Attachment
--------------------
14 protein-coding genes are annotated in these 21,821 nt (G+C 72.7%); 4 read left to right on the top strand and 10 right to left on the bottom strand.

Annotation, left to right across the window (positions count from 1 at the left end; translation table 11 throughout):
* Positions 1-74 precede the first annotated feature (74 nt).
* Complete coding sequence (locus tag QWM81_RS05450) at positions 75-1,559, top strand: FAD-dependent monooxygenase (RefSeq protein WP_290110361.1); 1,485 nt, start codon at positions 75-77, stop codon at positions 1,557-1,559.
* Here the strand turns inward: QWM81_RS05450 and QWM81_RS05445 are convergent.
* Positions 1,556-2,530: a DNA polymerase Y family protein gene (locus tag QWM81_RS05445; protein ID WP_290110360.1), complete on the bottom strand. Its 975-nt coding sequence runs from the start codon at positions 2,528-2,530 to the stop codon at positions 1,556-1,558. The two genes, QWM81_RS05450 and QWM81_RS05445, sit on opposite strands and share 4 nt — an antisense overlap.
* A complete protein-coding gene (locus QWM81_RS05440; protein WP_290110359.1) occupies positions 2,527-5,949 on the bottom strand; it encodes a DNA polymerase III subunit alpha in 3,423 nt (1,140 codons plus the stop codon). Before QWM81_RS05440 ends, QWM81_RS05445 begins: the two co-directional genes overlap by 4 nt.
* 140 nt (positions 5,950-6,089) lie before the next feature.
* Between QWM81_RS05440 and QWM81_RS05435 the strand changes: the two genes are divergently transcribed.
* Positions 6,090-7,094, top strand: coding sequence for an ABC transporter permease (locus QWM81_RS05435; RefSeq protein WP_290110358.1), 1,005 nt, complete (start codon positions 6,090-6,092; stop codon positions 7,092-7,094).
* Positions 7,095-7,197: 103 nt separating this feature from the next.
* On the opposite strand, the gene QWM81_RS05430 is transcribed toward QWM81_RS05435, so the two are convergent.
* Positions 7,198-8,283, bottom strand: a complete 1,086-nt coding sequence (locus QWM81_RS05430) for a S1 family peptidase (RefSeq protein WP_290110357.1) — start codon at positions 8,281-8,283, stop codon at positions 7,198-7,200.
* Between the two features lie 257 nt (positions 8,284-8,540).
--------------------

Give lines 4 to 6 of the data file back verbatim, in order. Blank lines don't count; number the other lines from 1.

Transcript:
* Complete coding sequence (locus tag QWM81_RS05450) at positions 75-1,559, top strand: FAD-dependent monooxygenase (RefSeq protein WP_290110361.1); 1,485 nt, start codon at positions 75-77, stop codon at positions 1,557-1,559.
* Here the strand turns inward: QWM81_RS05450 and QWM81_RS05445 are convergent.
* Positions 1,556-2,530: a DNA polymerase Y family protein gene (locus tag QWM81_RS05445; protein ID WP_290110360.1), complete on the bottom strand. Its 975-nt coding sequence runs from the start codon at positions 2,528-2,530 to the stop codon at positions 1,556-1,558. The two genes, QWM81_RS05450 and QWM81_RS05445, sit on opposite strands and share 4 nt — an antisense overlap.